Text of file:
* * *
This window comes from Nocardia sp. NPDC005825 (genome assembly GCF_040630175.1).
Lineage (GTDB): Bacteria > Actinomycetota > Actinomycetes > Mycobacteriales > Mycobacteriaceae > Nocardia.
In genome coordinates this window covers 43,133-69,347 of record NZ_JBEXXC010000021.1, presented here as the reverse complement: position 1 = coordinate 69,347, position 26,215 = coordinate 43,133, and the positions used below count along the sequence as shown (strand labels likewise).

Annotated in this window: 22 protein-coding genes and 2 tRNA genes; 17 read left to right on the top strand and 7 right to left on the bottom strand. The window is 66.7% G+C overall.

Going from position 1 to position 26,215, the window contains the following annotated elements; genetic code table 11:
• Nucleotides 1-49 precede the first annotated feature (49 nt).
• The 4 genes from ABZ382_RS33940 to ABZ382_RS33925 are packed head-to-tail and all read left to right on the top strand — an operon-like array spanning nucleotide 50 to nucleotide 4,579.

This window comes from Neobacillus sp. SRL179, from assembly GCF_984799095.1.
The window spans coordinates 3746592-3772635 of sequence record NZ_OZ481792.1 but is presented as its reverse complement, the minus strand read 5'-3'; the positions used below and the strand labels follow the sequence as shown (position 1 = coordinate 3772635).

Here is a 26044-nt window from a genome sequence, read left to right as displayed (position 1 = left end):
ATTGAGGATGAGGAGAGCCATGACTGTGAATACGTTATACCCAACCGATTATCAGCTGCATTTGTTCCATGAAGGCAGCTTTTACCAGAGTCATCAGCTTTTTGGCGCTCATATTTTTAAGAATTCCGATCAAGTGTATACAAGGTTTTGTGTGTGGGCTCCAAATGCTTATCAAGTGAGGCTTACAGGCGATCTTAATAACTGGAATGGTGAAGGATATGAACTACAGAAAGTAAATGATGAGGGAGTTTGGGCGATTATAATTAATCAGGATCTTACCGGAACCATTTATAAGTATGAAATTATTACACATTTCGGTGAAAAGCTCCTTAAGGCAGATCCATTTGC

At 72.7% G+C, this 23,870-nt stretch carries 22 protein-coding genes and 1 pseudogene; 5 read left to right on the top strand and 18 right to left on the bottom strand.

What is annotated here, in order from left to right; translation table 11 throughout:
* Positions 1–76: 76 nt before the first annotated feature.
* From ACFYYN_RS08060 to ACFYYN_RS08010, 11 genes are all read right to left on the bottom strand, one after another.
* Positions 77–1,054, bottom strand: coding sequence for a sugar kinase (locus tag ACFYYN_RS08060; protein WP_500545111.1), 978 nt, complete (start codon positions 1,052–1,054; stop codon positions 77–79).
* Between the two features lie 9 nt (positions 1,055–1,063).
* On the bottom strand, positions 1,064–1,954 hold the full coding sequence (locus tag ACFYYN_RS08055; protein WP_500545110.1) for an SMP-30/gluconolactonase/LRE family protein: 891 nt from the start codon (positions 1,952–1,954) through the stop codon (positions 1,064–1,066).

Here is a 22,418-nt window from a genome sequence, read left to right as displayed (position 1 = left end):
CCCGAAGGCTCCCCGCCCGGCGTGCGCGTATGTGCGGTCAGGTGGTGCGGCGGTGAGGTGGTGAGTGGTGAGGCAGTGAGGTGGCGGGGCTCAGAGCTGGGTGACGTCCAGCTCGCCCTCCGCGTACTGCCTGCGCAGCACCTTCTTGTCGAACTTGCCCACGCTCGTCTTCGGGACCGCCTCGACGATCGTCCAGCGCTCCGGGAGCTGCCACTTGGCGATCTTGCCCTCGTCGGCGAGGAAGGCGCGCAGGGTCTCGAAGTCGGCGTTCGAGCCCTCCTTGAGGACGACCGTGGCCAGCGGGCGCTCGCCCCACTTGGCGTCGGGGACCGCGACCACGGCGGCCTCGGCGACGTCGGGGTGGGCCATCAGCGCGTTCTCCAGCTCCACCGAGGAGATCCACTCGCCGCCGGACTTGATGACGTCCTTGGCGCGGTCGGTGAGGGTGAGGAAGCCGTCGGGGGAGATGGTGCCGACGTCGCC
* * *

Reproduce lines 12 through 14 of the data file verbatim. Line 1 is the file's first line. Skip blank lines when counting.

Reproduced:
At 72.7% G+C, this 23,870-nt stretch carries 22 protein-coding genes and 1 pseudogene; 5 read left to right on the top strand and 18 right to left on the bottom strand.

What is annotated here, in order from left to right; translation table 11 throughout:
* Positions 1–76: 76 nt before the first annotated feature.